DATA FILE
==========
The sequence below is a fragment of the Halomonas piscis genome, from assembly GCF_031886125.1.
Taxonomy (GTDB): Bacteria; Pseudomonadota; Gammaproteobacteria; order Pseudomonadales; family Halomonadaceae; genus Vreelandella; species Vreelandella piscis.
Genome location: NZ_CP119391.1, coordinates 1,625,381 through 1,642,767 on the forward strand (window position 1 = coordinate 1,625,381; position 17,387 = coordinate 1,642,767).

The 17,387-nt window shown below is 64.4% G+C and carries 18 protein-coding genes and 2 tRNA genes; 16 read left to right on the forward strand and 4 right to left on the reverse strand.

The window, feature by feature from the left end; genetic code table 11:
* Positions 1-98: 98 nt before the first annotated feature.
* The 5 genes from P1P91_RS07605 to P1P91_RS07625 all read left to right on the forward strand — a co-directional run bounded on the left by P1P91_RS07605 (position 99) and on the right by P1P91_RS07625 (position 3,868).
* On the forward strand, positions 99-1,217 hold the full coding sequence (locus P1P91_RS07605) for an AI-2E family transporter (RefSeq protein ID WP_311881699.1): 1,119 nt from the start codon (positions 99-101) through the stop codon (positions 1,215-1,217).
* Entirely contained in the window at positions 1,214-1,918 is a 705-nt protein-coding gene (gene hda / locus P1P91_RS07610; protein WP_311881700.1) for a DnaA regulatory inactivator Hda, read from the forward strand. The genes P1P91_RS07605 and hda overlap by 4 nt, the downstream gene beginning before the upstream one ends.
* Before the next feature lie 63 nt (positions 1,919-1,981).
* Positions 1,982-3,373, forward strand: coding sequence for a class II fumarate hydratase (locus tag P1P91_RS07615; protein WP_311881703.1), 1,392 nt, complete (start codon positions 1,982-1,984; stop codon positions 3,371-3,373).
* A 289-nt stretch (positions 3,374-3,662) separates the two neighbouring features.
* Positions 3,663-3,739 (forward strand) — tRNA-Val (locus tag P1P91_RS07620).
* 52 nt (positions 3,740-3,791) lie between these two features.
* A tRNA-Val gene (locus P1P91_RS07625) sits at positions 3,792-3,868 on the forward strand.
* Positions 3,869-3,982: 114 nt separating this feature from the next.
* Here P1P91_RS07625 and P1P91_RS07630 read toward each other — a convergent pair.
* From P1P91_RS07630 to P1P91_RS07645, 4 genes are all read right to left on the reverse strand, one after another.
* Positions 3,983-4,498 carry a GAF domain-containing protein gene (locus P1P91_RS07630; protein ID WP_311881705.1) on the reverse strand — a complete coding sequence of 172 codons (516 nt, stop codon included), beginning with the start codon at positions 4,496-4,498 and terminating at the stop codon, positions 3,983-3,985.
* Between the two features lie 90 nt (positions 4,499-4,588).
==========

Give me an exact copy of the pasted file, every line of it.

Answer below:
The sequence below is a fragment of the Halomonas piscis genome, from assembly GCF_031886125.1.
Taxonomy (GTDB): Bacteria; Pseudomonadota; Gammaproteobacteria; order Pseudomonadales; family Halomonadaceae; genus Vreelandella; species Vreelandella piscis.
Genome location: NZ_CP119391.1, coordinates 1,625,381 through 1,642,767 on the forward strand (window position 1 = coordinate 1,625,381; position 17,387 = coordinate 1,642,767).

The 17,387-nt window shown below is 64.4% G+C and carries 18 protein-coding genes and 2 tRNA genes; 16 read left to right on the forward strand and 4 right to left on the reverse strand.

The window, feature by feature from the left end; genetic code table 11:
* Positions 1-98: 98 nt before the first annotated feature.
* The 5 genes from P1P91_RS07605 to P1P91_RS07625 all read left to right on the forward strand — a co-directional run bounded on the left by P1P91_RS07605 (position 99) and on the right by P1P91_RS07625 (position 3,868).
* On the forward strand, positions 99-1,217 hold the full coding sequence (locus P1P91_RS07605) for an AI-2E family transporter (RefSeq protein ID WP_311881699.1): 1,119 nt from the start codon (positions 99-101) through the stop codon (positions 1,215-1,217).
* Entirely contained in the window at positions 1,214-1,918 is a 705-nt protein-coding gene (gene hda / locus P1P91_RS07610; protein WP_311881700.1) for a DnaA regulatory inactivator Hda, read from the forward strand. The genes P1P91_RS07605 and hda overlap by 4 nt, the downstream gene beginning before the upstream one ends.
* Before the next feature lie 63 nt (positions 1,919-1,981).
* Positions 1,982-3,373, forward strand: coding sequence for a class II fumarate hydratase (locus tag P1P91_RS07615; protein WP_311881703.1), 1,392 nt, complete (start codon positions 1,982-1,984; stop codon positions 3,371-3,373).
* A 289-nt stretch (positions 3,374-3,662) separates the two neighbouring features.
* Positions 3,663-3,739 (forward strand) — tRNA-Val (locus tag P1P91_RS07620).
* 52 nt (positions 3,740-3,791) lie between these two features.
* A tRNA-Val gene (locus P1P91_RS07625) sits at positions 3,792-3,868 on the forward strand.
* Positions 3,869-3,982: 114 nt separating this feature from the next.
* Here P1P91_RS07625 and P1P91_RS07630 read toward each other — a convergent pair.
* From P1P91_RS07630 to P1P91_RS07645, 4 genes are all read right to left on the reverse strand, one after another.
* Positions 3,983-4,498 carry a GAF domain-containing protein gene (locus P1P91_RS07630; protein ID WP_311881705.1) on the reverse strand — a complete coding sequence of 172 codons (516 nt, stop codon included), beginning with the start codon at positions 4,496-4,498 and terminating at the stop codon, positions 3,983-3,985.
* Between the two features lie 90 nt (positions 4,499-4,588).